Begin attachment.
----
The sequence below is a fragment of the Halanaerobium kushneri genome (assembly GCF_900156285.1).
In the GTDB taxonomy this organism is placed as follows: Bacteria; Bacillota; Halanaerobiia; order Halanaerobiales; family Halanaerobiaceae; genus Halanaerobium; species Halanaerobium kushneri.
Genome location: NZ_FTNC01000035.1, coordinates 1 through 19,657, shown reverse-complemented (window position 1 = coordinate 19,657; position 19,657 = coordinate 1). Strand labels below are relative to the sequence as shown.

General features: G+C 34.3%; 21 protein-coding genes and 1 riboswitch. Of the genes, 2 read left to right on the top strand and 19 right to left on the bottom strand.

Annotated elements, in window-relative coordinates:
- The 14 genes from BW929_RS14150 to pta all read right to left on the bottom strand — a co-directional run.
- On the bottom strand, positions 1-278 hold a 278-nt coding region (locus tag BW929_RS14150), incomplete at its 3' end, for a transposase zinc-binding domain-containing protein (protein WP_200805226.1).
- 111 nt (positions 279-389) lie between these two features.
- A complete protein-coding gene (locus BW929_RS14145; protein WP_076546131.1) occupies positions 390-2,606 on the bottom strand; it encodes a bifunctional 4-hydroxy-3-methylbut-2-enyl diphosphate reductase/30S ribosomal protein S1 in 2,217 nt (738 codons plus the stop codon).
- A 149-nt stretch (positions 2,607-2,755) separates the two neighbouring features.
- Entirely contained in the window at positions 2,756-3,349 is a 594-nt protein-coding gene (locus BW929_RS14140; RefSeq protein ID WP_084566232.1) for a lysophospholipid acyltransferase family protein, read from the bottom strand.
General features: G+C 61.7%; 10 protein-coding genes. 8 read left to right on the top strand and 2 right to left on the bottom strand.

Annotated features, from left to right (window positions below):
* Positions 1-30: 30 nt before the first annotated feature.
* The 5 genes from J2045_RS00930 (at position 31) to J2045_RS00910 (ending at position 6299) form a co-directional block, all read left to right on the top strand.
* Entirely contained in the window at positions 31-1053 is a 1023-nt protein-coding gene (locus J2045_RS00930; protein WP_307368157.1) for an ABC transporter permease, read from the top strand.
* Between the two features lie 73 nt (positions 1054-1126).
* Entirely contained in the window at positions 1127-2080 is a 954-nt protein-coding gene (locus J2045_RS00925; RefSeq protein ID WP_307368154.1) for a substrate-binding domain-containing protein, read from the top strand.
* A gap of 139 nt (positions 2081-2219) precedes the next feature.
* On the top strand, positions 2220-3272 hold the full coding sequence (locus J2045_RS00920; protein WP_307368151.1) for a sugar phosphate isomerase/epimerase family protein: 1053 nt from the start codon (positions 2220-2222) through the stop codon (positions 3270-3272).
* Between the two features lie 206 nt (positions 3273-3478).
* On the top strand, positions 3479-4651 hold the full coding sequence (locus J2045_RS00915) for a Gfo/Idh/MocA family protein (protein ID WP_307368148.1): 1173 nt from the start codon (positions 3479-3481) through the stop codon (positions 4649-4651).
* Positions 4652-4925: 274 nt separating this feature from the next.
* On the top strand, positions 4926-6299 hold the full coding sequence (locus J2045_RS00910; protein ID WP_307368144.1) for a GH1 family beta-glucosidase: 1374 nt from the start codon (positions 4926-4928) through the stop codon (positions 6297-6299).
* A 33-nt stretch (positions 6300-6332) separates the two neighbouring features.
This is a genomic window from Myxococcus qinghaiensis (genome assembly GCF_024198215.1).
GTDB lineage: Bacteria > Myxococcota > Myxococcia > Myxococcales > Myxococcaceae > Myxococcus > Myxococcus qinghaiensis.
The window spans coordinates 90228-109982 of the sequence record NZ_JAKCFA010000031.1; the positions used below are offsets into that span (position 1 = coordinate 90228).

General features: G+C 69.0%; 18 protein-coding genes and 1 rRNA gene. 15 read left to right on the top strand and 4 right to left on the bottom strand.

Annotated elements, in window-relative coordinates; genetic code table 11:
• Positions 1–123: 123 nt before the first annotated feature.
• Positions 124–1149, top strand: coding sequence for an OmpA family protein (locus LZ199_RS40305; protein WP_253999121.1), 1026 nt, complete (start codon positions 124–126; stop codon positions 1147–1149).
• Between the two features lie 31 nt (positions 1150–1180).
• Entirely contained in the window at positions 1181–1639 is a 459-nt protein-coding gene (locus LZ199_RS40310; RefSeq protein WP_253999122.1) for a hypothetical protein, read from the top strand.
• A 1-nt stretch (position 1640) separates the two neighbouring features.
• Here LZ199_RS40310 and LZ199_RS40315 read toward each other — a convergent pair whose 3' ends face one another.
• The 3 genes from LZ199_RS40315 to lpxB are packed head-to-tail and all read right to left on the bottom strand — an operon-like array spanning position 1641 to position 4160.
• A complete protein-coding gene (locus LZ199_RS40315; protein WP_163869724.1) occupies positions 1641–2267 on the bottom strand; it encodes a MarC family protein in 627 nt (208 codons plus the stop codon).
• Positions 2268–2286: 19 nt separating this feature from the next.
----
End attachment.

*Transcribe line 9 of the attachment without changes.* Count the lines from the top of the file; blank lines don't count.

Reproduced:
- A complete protein-coding gene (locus BW929_RS14145; protein WP_076546131.1) occupies positions 390-2,606 on the bottom strand; it encodes a bifunctional 4-hydroxy-3-methylbut-2-enyl diphosphate reductase/30S ribosomal protein S1 in 2,217 nt (738 codons plus the stop codon).